The Expanding Influence of Mobile Technology

Only a generation ago, a young Bill Gates turned technological culture upside down by acting on his belief that people would want their own personal computers even though this contradicted the conventional wisdom of the day. His generation is currently witnessing another technological revolution that is drastically changing the future of global communication before their very eyes.

An unmistakable example of this reality took place during the recent political uprisings in Egypt. On Friday, Feb. 11, longtime Egyptian president Hosni Mubarak stepped down from his governmental authority following several days of public uprisings. Many American news outlets reported that these protests were fueled by young people utilizing social media websites like Twitter and Facebook. It is important to note that the course of human history in Egypt was altered, not by soldiers with guns or even bureaucrats in offices with laptops, but in the streets by young people with cell phones.

The future of instant global communication is absolutely not tied to a desk. Ask any teenager or preteen. They’d much rather have a cell phone than a computer. They’re experts at texting and rarely or never use e-mail. Have you noticed? E-mail is so yesterday!

Ministry leaders already understand the absolute imperative nature of utilizing the Internet to make instant connections with their various constituencies. Already, more people locate information about churches and ministry organizations from websites than from any other source. However, to really move ahead toward the future, leadership teams will need to strategize about how to utilize mobile technology for effective ministry communication. The rising popularity of iPads and smartphones indicates that the future of the Internet will not be limited to a home, an office, or even a “hot spot.” This is a growing reality around the world. Ministries, perhaps not unlike the young revolutionaries in Egypt, can realize the vast potential of making instant personal technological connections with almost everyone directly to their handheld mobile device. What an amazing opportunity.

The Weakening Influence of Western Culture

A recent report from the Pew Research Center made a startling prediction: the world’s Muslim population is expected to increase by 35 percent in the next 20 years, rising from 1.6 billion in 2010 to 2.2 billion by 2030. “Globally, the Muslim population is forecast to grow at about twice the rate of the non-Muslim population over the next two decades,” the report says, and “if current trends continue, Muslims will make up 26.4% of the world’s total projected population of 8.3 billion in 2030” ( This will certainly change the face of missions over the course of the next few years.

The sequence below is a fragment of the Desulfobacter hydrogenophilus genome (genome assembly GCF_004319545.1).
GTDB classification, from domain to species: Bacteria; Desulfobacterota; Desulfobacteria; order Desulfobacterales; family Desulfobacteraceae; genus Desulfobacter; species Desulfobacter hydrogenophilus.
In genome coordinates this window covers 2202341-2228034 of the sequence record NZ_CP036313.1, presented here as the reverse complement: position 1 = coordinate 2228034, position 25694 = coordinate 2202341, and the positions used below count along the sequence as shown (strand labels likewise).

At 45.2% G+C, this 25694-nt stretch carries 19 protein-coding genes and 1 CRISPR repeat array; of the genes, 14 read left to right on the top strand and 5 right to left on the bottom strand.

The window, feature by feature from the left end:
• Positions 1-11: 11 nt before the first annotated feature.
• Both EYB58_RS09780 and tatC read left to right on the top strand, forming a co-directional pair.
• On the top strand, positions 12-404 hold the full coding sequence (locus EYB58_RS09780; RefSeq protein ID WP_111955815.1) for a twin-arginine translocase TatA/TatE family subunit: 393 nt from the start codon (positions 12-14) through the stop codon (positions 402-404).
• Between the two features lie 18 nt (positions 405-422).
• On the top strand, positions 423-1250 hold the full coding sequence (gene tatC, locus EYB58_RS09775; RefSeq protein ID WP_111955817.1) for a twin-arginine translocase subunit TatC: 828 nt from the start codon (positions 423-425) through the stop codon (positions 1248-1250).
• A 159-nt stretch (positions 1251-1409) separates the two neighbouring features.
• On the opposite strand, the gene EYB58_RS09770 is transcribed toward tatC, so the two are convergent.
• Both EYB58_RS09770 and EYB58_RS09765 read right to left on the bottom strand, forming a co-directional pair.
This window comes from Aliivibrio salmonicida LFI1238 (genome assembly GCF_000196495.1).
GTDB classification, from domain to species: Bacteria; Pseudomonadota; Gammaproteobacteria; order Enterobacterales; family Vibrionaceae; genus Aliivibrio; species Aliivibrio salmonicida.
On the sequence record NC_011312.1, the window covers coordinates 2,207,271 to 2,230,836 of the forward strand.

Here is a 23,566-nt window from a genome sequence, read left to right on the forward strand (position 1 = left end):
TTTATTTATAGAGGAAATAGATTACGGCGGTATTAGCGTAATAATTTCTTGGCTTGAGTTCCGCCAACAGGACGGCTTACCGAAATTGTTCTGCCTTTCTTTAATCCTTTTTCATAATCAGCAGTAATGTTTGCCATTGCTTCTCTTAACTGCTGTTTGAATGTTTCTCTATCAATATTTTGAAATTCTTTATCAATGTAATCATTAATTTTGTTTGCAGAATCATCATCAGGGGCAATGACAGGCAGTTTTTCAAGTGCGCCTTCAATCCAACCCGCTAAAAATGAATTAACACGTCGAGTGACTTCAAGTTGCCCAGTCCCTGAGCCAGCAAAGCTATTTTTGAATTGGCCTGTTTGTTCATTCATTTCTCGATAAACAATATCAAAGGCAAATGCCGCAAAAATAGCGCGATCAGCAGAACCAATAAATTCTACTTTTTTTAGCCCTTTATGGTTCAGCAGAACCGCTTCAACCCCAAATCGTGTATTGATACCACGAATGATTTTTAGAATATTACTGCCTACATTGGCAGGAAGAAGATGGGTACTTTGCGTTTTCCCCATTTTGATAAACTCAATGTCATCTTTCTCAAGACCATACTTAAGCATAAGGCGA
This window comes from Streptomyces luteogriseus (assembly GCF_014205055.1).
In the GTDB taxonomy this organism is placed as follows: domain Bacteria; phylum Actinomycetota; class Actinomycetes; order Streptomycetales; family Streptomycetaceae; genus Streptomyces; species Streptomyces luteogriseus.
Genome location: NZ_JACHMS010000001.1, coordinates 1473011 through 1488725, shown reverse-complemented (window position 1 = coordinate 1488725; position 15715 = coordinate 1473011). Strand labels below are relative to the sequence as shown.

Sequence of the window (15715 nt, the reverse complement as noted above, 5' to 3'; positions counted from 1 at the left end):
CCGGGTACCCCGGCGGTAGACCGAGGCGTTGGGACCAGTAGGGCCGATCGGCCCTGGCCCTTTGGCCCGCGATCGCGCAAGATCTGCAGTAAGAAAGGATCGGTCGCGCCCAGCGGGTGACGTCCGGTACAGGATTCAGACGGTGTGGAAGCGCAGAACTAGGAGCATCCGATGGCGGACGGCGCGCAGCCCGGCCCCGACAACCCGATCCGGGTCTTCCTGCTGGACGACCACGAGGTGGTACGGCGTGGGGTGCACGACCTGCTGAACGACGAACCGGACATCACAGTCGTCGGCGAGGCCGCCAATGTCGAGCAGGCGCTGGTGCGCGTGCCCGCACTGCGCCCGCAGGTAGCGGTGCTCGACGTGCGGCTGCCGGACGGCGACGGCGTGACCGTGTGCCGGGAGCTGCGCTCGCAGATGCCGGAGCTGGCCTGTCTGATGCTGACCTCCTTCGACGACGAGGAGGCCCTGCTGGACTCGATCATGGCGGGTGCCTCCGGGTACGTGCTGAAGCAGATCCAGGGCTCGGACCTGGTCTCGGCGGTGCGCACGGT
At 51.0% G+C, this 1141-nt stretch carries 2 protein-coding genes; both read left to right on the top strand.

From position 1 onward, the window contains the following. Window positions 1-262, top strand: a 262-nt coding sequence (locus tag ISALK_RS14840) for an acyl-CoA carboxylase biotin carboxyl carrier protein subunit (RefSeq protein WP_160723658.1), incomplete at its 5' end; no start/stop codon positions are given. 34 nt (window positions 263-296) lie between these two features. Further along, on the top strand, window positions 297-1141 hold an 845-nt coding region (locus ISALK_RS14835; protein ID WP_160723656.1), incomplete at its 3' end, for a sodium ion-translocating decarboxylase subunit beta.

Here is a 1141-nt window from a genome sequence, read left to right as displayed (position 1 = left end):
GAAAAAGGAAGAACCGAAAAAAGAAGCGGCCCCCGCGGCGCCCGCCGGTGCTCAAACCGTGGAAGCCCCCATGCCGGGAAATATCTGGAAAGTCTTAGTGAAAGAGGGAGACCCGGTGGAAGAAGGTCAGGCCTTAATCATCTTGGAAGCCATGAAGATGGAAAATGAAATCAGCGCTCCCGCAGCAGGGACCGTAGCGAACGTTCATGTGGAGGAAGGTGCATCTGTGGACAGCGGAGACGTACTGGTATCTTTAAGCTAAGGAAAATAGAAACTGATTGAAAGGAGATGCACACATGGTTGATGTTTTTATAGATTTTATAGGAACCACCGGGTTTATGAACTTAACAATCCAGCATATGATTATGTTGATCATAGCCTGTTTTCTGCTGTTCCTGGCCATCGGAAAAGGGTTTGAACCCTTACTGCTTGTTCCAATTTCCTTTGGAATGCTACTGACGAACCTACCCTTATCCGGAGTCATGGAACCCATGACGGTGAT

For the past several years the world has experienced a Western-leaning youth culture. According to Elissa Moses in The $100 Billion Allowance: Assessing the Global Teen Market, “The United States is cited more than any other country as the nation with the greatest influence on teen fashion and culture.” That American cultural influence may subside quickly with the extensive growth pattern forecasted for Muslims, and ministry leaders must soon prepare for this seismic shift in cultural influence.

However, today’s youth may be more prepared for the coming cultural shift than previous generations. Authors Thom and Jess Rainer say that about 70 percent of millennials are friends with someone from a different ethnic or racial background and that 87 percent of millennials are willing to marry someone outside their racial or ethnic group (The Millennials: Connecting to American’s Largest Generation).

Another United Nations report adds that the majority (about 85 percent) of the world’s youth live in developing countries, with 60 percent in Asia alone (

These factors indicate that the approaching global influences may look much different in the future than they do today. At this moment, the majority of teenagers around the world are very much alike as consumers of a truly media-driven way of life. The rising crest of clout from the East (the seemingly ever-growing economies of countries like China and India), combined with the predicted population growth of Muslims, points toward a cultural swing that may impact missionary endeavors for years to come.